Tuesday, 4 February 2014

Questions (601)

Maureen O'Sullivan

Question:

601. Deputy Maureen O'Sullivan asked the Minister for Children and Youth Affairs if as part of her intention to review all the childcare support programmes and other proposals she will consider a proposal to have child care costs taken from gross rather than net pay of a parent or parents in an effort to provide the maximum benefit to parents while maintaining availability of high-quality child care supports; and if she will make a statement on the matter. [5396/14]

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Written answers (Question to Children)

It appears that the Deputy is proposing the introduction of tax relief for parents to help them meet the cost of childcare.

Tax incentives for working parents who incur childcare costs were previously proposed, and the issue of tax allowances or credits was considered prior to the introduction of the targeted childcare supports which are now in place. A number of issues emerged at that time which did not favour the introduction of childcare tax relief. For example, this approach would not support parents working in the home and could therefore, as opposed to the targeted approach, be seen by some as discriminatory. Also these reliefs would favour the better paid and those on the minimum wage or in part time work or student parents would not be in a position to benefit to the same extent as higher income families. Many parents use childminders or relatives to meet their childcare needs and might not be in a position to obtain receipts making it impossible for them to establish their entitlement to such benefit.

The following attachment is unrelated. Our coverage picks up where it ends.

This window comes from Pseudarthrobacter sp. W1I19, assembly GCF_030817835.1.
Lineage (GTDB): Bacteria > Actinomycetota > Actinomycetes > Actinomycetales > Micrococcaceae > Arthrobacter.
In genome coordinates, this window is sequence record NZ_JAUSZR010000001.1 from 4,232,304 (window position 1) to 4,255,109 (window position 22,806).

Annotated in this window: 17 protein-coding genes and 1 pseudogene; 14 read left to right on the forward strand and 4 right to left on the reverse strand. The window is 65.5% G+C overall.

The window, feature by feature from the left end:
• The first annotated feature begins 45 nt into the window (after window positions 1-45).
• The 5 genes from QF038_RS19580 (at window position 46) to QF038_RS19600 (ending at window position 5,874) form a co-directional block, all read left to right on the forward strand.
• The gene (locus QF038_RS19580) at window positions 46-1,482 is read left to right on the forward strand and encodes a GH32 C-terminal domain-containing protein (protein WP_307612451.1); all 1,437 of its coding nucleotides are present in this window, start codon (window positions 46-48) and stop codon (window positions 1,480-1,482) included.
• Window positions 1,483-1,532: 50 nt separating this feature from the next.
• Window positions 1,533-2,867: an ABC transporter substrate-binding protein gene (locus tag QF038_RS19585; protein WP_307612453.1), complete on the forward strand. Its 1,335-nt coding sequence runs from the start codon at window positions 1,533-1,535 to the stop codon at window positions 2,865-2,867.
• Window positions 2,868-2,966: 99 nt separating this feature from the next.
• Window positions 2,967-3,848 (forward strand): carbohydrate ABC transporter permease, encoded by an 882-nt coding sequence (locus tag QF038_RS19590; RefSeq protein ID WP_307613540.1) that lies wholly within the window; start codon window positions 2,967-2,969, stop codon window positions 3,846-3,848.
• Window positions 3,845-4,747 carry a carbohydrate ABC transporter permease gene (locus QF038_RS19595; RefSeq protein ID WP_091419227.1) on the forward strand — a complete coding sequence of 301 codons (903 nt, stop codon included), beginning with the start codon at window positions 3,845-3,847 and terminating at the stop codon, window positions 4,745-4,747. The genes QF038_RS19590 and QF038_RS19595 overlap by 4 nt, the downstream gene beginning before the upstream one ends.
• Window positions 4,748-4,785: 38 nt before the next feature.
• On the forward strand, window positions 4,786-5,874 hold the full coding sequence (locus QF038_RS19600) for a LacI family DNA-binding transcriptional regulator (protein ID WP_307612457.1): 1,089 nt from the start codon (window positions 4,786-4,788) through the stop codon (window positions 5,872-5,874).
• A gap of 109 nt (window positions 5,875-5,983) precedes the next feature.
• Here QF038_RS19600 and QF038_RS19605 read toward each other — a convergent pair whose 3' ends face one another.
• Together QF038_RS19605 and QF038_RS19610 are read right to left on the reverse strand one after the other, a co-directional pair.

I am very much aware of the relatively high cost of childcare in this country and of the difficulties that this presents, particularly where both parents are in employment outside of the home. To help address the issue, funding of €260 million is provided annually by my Department to support a number of targeted childcare support programmes that assist parents in accessing quality and affordable childcare.

For example, the Community Childcare Subvention (CCS) programme provides funding to community-based childcare services to enable them to provide childcare at reduced rates to parents in receipt of social welfare payments or parents in employment who are on low or relatively modest incomes. My Department also implements the Early Childhood Care and Education (ECCE) programme which provides one free pre-school year to all eligible children before they commence primary school.

I am happy to advise the Deputy that a review of the childcare support programmes will be undertaken by my Department in the coming year with a view to identifying areas where they could be enhanced and improved to ensure the best use of the investment which is currently being made in this area. All proposals relating to childcare supports will be considered as part of this review.